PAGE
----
This is the first annual report for project 6208-21410-007-00D. Progress was made on all three main objectives and their associated sub-objectives. Field experiments were conducted to assess cotton yield, fiber quality, and value associated with different harvesting treatments. The findings of this work will be used in the development of new harvesting technology for separating cotton by fiber quality and maturity. Experiments were conducted with the CRADA partner to optimize the cleaning performance and seed cotton loss of a field cleaner used on a cotton stripper harvester. Through this work, machine configuration and operating parameters were identified that increased cleaning efficiency by 10 – 15% with a minimal increase in seed cotton loss. A study was established to evaluate the influence of harvest method (picker and stripper) and ginning method (high speed roller and saw) on fiber quality for high quality cultivars produced in the Texas High Plains region. Initial results show substantial improvements to length uniformity for both picker and stripper harvested cotton. Additional testing is planned for the 2011 cotton harvest season. A prototype lint cleaner was field tested over the 2010-2011 ginning season in a commercial gin near Lubbock, TX. Results showed increased bale value from the new lint cleaner resulting in cooperators wanting a second year of field testing at another cotton gin. Experiments were conducted on new antenna designs that provide a suitable frequency range to allow for microwave moisture instruments use in sensing of seedcotton moisture in modeling systems as well as for use with standard seedcotton modules. A feasibility study utilizing these new antenna designs is underway. To solve issues with wet layers in cotton bales, a system was constructed and is under evaluation to dynamically identify the high moisture areas in the bales prior to bagging. Studies were completed in selecting the best recipe(s) for the cotton-based hydromulch to be tested in accordance with Texas Department of Transportation requirements. Products passed testing and are approved for use in 13 states. New biomass materials were processed, blended, and evaluated with cotton gin byproduct materials in the manufacture of thermoplastic, pressboard, and fungal mycelium composites. Additional materials consisted of kenaf, flax shive, unretted flax, and switchgrass. The fungal mycelium/cotton byproduct packaging material was picked up by a Fortune 50 company for use in shipping their computer servers.
1. Resolving the problem of metal strapping in microwave bale moisture sensing. Controlling cotton bale moisture is critical to maintaining the quality of cotton fiber in long-term storage. With recent advances in microwave technology it is now possible to detect previously hidden internal moisture spots, but about half of the U.S. cotton gins cannot use this technology because of metal strapping used to tie cotton bales. Engineers at the Cotton Production and Processing Research Unit, Lubbock, TX, have developed an adaptation that eliminates the impact that metal ties have on microwave moisture measurements. This new development enables 100% of all U.S. cotton gins to take advantage of microwave bale moisture sensing technology and keep cotton bales with damaging levels of internal bale moisture out of the market place. This technology will help to ensure the fiber quality reputation of U.S. cotton in the global market place.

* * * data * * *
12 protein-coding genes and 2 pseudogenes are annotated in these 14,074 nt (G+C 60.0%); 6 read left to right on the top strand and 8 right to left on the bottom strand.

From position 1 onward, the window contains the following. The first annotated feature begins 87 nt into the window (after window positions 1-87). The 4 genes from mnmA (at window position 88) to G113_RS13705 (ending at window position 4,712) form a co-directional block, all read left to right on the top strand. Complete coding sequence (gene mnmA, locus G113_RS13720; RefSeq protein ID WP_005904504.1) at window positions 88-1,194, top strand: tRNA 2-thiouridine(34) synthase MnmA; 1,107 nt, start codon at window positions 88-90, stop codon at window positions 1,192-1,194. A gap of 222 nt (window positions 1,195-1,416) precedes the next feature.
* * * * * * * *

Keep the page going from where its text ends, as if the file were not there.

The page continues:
2. Commercial evaluation of modern cotton harvest systems. On the Texas High Plains, both picker- and stripper-based cotton harvest systems are routinely used, but is one economically better than the other? Scientists at the Cotton Production and Processing Research Unit, Lubbock, TX, working in cooperation with Texas AgriLife Extension personnel, conducted commercial-scale experiments to compare the harvesting performance, fiber quality, and production economics for the two systems. Seven producer-owned irrigated fields were used in the project, and the harvested modules were ginned by cooperating commercial gins according to harvest method. Fiber quality comparisons indicate that picker-harvested cotton has improved maturity, strength, and length properties with less foreign matter (40% reduction of bark contamination) and fiber entaglements compared with stripper-harvested cotton. However, on average, the picker harvester left 96 pounds of lint per acre more in the field compared with the stripper harvester. Economic comparisons indicate that stripper-based harvest systems return $27 more per acre to the producer compared with picker-based systems. This should be a consideration when deciding what cotton harvesting equipment to purchase.